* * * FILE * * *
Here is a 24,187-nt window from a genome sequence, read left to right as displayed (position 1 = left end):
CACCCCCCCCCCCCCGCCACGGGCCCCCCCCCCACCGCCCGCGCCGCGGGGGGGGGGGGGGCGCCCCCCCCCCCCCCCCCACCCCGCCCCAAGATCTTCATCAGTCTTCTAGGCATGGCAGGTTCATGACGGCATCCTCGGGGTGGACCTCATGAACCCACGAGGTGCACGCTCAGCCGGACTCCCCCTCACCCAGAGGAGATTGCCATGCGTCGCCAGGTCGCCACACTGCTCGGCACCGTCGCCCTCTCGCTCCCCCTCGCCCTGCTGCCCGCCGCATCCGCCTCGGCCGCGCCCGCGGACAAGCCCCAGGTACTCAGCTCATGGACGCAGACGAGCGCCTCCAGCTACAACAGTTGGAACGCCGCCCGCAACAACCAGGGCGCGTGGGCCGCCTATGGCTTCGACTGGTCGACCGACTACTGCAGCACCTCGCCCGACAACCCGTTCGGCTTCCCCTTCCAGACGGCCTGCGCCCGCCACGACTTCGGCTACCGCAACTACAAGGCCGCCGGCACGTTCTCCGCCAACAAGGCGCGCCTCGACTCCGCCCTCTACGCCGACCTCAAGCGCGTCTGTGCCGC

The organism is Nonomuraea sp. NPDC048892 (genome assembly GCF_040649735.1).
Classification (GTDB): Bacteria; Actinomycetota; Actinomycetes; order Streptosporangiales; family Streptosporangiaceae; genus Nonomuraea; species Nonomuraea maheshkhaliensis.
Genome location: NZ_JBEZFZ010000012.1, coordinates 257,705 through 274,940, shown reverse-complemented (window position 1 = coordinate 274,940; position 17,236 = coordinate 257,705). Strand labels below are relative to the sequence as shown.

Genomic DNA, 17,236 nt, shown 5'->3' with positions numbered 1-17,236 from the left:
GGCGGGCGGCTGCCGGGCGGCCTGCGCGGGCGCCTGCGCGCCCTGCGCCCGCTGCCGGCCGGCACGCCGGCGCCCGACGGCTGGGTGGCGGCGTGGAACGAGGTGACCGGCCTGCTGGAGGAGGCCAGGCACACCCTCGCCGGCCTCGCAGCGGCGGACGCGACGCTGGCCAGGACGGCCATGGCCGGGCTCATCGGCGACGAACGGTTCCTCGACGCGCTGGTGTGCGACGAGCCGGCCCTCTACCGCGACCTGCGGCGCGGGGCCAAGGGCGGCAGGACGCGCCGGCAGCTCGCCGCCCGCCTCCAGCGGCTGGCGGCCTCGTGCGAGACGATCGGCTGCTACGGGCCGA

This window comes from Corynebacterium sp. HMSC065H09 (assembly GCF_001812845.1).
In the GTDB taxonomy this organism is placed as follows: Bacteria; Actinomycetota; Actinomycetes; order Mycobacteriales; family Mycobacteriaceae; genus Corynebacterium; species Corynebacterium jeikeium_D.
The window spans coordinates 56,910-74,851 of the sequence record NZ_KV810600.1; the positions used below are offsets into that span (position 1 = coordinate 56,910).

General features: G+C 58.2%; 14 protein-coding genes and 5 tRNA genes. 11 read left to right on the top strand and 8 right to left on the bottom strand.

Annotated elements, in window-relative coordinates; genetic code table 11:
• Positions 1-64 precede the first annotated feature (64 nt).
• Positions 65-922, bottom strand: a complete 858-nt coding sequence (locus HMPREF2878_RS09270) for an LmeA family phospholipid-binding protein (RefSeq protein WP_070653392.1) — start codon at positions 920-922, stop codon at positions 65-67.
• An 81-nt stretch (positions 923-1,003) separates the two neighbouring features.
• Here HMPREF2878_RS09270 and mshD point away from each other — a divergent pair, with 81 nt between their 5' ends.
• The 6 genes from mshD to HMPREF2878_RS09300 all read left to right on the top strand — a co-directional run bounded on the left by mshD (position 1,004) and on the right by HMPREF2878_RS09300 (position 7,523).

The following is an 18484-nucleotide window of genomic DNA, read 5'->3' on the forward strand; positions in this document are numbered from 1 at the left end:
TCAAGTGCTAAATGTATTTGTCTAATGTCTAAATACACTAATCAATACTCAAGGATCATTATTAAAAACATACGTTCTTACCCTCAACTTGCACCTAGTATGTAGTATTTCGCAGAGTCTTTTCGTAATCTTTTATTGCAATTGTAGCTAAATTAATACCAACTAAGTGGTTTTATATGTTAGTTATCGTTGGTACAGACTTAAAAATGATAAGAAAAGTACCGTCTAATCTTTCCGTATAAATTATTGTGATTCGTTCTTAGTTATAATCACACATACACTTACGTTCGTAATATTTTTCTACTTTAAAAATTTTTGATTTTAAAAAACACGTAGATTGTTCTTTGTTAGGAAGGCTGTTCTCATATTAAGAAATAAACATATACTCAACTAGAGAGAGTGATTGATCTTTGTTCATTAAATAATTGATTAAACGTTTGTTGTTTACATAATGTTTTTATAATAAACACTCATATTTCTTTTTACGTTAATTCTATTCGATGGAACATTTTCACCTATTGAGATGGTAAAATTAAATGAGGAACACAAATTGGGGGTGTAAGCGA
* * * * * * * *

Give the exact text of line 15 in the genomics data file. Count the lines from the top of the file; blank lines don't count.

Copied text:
• An 81-nt stretch (positions 923-1,003) separates the two neighbouring features.